The Kanishka School is the newest monastic school for children ages 8 to 15 that KF is supporting. Just wrapping up its first full school year and housing 120 young monks, the school is part of Dzongsar Khyentse Chökyi Lodrö Institute, Dzongsar Khyentse Rinpoche’s monastic college in Chauntra, India.

The Kanishka School has just successfully completed its first year. Most of the students come from across India and Nepal, and special emphasis is placed on settling the children into the monastic environment, making sure that they have a routine to develop a sense of family and community.   

Review the above gallery to see some of the ways community was developed at the school, including weekly Joy of Learning classes with Deer Park, computer and technology classes, the end of school year celebration, and celebrating Dzongsar Khyentse Rinpoche’s birthday.

Based on the first-year results, the school is very happy with how much the students have developed, particularly in their language studies. The secular studies focused on four languages: Chinese, English, Hindi, and Tibetan. All four were taught by native speakers with textbooks created specifically for the school. Teachers used language study to teach dharma lessons, working stories into those lessons.

Uma Pitta, project manager, summed up the successes of this year. “From a systems perspective, there is now some semblance of balance. You can see a structure and the classes are going on normally. Kids are learning. Especially from a Tibetan language perspective, they are doing well because you can see that they started speaking the language and they’re learning grammar and they’re also learning dharma”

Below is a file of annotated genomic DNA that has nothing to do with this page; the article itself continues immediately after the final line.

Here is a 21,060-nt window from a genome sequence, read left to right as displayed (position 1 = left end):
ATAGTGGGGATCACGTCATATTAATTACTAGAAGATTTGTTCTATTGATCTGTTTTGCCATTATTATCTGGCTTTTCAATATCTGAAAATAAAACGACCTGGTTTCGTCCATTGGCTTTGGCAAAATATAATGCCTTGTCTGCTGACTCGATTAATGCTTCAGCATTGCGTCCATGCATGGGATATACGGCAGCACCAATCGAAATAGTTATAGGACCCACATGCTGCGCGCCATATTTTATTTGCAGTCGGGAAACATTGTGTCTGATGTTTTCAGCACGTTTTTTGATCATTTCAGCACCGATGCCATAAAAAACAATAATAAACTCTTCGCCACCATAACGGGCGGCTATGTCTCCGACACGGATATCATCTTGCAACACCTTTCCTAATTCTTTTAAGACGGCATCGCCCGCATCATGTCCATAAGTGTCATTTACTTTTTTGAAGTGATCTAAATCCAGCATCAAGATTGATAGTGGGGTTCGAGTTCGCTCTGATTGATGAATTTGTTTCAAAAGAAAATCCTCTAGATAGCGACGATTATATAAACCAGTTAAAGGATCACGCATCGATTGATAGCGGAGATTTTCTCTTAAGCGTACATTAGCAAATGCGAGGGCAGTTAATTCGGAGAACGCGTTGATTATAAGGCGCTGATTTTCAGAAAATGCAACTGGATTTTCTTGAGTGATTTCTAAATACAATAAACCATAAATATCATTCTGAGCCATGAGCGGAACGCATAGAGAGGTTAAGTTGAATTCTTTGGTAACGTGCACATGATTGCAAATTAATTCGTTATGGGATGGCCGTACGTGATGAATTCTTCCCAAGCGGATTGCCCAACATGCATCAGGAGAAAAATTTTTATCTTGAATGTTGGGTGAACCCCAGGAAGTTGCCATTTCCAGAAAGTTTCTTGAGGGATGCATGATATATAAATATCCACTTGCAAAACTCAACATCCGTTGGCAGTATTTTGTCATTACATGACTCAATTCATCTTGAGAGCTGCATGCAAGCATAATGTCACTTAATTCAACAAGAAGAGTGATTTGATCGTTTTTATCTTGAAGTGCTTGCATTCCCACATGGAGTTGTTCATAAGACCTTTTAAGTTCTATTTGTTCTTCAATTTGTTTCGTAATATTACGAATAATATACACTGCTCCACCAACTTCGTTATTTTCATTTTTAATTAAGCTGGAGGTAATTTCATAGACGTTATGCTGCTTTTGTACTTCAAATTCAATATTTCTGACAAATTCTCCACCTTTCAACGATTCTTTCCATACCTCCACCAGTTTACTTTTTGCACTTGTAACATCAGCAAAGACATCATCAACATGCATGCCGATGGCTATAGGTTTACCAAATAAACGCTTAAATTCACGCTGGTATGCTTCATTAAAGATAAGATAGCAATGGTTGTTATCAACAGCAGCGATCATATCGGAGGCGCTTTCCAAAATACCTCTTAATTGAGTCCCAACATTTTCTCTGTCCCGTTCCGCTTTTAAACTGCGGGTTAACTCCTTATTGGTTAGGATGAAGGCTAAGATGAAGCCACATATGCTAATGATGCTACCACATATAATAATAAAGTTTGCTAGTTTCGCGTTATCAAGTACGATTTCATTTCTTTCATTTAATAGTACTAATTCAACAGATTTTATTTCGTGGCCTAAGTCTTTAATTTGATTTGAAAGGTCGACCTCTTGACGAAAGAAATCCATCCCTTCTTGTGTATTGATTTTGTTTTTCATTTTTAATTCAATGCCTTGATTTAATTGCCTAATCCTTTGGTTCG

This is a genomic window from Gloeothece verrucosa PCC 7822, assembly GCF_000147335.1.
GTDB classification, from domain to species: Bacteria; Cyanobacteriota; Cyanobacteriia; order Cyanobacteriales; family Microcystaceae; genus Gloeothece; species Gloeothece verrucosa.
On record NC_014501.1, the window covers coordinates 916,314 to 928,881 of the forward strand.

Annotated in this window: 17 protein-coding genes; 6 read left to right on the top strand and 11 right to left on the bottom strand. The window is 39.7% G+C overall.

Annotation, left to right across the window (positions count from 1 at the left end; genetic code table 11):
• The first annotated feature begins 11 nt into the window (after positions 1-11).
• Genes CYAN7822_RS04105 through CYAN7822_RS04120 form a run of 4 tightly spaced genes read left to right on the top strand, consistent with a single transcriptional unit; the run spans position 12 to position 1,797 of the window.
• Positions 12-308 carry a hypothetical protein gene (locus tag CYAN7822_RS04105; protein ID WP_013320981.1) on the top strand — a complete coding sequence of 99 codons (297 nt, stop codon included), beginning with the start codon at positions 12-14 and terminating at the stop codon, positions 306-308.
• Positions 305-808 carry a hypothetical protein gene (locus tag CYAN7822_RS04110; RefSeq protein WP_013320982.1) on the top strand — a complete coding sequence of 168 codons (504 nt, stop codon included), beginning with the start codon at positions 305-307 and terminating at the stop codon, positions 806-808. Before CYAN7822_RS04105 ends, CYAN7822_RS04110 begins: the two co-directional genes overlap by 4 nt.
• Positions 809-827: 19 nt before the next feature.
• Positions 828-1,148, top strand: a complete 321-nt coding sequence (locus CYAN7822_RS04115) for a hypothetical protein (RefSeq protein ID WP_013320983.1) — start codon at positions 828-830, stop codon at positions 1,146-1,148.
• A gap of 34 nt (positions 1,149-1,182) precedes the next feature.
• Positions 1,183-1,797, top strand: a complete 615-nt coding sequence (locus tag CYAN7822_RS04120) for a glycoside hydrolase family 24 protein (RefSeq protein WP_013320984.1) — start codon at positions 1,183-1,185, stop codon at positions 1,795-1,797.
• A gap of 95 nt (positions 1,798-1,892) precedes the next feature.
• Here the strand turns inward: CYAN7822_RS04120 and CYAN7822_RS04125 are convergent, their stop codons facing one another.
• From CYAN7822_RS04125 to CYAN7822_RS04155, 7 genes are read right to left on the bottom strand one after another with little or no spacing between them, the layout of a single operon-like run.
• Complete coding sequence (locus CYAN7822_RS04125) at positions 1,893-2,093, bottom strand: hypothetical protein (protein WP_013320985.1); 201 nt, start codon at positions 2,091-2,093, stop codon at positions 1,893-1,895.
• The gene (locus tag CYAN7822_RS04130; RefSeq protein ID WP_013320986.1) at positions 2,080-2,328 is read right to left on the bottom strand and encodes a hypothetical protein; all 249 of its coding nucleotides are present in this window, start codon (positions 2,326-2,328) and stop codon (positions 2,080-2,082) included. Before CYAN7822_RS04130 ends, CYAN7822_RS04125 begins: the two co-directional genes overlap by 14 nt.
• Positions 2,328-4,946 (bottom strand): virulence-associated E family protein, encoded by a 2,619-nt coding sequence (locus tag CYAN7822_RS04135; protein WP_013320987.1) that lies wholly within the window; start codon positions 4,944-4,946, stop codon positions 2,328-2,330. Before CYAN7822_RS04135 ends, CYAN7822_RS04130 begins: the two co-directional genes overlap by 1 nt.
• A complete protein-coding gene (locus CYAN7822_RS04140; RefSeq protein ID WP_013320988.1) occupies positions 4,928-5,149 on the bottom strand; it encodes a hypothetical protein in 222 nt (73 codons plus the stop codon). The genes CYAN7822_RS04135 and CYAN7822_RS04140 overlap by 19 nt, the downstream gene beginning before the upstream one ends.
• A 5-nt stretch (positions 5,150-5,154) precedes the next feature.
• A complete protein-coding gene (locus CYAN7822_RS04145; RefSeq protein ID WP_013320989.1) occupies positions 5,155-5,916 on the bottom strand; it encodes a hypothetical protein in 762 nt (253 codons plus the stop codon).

Like many of the projects that KF supports, the Kanishka School is a new initiative, which means both unexpected obstacles and pleasant surprises. In its first year, with its lofty goal of melding traditional Buddhist education with a modern, even progressive, approach to comprehensive learning, the school had a few essential needs to focus on. For example, getting the operations running smoothly was fundamental. Administrators evaluated student placement, teacher-student ratios, and of course, student learning outcomes. Going forward, other key elements will take priority, such as refining the comprehensive curriculum to meet the needs of this unique population.